“The Controversy over Generic Antiepileptic Drugs”,1 which appears in this issue, reviews bioequivalence test procedures of antiepileptic drug (AED) formulations. This review, by Shaw and Hartman, points out the variability in the pharmacokinetic properties of many AED formulations. They conclude that drug concentrations between the standard brand name formulation and any one generic product are likely to be minimal, but generic-to-generic comparisons are more likely to produce clinically important differences. While these different formulations may be clinically relevant to only a small percent of patients, a seizure can have a substantial impact on a patient's life. The authors encourage more studies on the bioequivalence of AEDs to help mitigate the potential pitfalls of medication switching, especially in the subset of patients who may be more sensitive to narrow changes in drug availability.
Questions raised by the Shaw and Hartman review revolve around the applicability of the current standard for bioequivalence to narrow therapeutic index (NTI) drugs. The current Food Drug Administration and European Medicines Agency standards, while generally strict, are not designed for NTI drugs. Should this issue be revisited? Should the pharmacokinetic parameters for NTI drugs be tighter? This may make generics more difficult to manufacture, but ultimately could provide less expensive alternatives to brands that minimize the adverse events associated with switching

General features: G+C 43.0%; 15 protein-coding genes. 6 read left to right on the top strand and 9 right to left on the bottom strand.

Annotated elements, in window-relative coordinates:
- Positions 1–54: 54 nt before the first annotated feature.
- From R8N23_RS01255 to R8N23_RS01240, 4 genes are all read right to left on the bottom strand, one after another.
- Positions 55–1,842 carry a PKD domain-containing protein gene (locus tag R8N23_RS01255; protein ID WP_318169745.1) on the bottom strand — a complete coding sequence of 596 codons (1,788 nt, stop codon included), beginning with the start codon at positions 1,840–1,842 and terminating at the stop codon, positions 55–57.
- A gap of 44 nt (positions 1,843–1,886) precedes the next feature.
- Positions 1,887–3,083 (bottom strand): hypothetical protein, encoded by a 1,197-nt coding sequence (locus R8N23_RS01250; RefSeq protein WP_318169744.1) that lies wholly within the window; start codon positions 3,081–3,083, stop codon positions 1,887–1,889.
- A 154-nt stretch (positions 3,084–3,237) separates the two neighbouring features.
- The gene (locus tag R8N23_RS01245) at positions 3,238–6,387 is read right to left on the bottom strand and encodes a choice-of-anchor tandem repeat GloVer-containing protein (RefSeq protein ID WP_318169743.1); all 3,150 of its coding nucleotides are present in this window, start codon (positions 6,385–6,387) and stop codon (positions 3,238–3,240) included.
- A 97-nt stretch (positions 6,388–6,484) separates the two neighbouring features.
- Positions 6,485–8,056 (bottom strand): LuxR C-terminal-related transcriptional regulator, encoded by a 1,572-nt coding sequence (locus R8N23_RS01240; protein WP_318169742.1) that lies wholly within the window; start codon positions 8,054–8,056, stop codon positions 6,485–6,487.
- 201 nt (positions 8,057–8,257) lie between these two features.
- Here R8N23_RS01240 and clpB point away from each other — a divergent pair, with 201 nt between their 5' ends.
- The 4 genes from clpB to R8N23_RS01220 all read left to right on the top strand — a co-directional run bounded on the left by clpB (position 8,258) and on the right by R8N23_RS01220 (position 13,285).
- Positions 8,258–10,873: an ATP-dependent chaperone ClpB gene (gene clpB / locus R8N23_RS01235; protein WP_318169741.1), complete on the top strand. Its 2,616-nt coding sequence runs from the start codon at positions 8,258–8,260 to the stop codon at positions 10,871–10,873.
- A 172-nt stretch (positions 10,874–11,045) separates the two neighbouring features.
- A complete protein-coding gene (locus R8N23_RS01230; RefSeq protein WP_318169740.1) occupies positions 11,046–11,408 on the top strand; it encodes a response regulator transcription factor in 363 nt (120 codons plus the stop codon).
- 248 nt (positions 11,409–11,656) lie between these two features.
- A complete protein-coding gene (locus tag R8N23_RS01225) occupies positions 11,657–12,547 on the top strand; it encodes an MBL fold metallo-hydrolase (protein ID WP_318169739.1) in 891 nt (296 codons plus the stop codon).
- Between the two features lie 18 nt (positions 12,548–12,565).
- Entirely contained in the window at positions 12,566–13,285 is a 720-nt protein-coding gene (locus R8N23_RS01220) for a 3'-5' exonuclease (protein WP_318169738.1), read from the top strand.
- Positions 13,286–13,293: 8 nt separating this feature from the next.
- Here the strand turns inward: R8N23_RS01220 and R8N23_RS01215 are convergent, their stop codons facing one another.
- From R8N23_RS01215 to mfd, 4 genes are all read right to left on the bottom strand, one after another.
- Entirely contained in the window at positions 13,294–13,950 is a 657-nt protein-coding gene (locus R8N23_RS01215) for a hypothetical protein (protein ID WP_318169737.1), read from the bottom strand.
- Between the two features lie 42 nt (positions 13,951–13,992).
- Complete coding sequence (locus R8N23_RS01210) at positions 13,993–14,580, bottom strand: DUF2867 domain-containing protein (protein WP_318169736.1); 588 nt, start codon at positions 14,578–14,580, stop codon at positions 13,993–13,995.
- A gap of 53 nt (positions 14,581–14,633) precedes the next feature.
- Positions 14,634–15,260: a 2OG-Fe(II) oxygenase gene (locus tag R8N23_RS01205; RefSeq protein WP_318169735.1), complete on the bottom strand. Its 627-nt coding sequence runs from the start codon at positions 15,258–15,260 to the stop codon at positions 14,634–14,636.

Other information on the effects of AED switching recently appeared in the literature.2–4 Three studies used large nationwide databases containing patient medical claims to address this issue.2–4 Zachry et al.2 used data from the Ingeneix Database; Rascati et al.3 used data from PharmMetrics; and Hansen et al.4 used data from the MarketScan database. These three studies used case-control analyses to determine the probability of having an epilepsy-related event requiring acute care (e.g., ambulance, emergency department, or hospitalization services with a primary diagnosis of epilepsy) for patients who had a recent switch in the formulation of their AED (brand-to-generic, generic-to-brand, or generic-to-generic) compared to those with no switch. After adjusting for baseline differences in the cohorts, all three studies found a significant increase in events for those who had a formulation switch compared to those who did not have a switch [Zachry et al. OR = 1.81 (95% CI, 1.25–2.63); Rascati et al. OR = 1.84 (95% CI, 1.44–2.36); and Hansen et al. OR = 1.57 (95% CI, 1.17–2.10)]. While retrospective case-control studies have limitations (e.g., potential selection bias), results from these studies add important information based on data obtained from a large number of patients. This method is useful when it is not feasible to conduct a large randomized controlled trial.